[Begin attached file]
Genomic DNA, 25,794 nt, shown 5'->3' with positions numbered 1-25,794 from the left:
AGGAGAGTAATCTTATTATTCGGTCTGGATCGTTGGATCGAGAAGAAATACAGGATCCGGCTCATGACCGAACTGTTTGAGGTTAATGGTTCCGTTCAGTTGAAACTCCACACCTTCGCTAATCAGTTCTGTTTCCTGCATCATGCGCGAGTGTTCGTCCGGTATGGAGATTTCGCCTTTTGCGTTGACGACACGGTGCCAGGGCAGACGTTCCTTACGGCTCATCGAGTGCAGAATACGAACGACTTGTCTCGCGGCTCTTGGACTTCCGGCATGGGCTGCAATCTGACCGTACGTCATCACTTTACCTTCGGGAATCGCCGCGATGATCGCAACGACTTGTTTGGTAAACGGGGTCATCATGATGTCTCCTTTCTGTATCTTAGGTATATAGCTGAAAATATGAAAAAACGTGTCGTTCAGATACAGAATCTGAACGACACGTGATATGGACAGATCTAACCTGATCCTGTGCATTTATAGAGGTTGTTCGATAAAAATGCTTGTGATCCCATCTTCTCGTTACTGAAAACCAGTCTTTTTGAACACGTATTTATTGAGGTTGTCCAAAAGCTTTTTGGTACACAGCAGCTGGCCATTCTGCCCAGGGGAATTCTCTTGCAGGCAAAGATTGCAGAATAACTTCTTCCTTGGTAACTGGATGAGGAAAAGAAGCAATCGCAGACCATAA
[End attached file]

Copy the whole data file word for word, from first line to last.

Genomic DNA, 25,794 nt, shown 5'->3' with positions numbered 1-25,794 from the left:
AGGAGAGTAATCTTATTATTCGGTCTGGATCGTTGGATCGAGAAGAAATACAGGATCCGGCTCATGACCGAACTGTTTGAGGTTAATGGTTCCGTTCAGTTGAAACTCCACACCTTCGCTAATCAGTTCTGTTTCCTGCATCATGCGCGAGTGTTCGTCCGGTATGGAGATTTCGCCTTTTGCGTTGACGACACGGTGCCAGGGCAGACGTTCCTTACGGCTCATCGAGTGCAGAATACGAACGACTTGTCTCGCGGCTCTTGGACTTCCGGCATGGGCTGCAATCTGACCGTACGTCATCACTTTACCTTCGGGAATCGCCGCGATGATCGCAACGACTTGTTTGGTAAACGGGGTCATCATGATGTCTCCTTTCTGTATCTTAGGTATATAGCTGAAAATATGAAAAAACGTGTCGTTCAGATACAGAATCTGAACGACACGTGATATGGACAGATCTAACCTGATCCTGTGCATTTATAGAGGTTGTTCGATAAAAATGCTTGTGATCCCATCTTCTCGTTACTGAAAACCAGTCTTTTTGAACACGTATTTATTGAGGTTGTCCAAAAGCTTTTTGGTACACAGCAGCTGGCCATTCTGCCCAGGGGAATTCTCTTGCAGGCAAAGATTGCAGAATAACTTCTTCCTTGGTAACTGGATGAGGAAAAGAAGCAATCGCAGACCATAA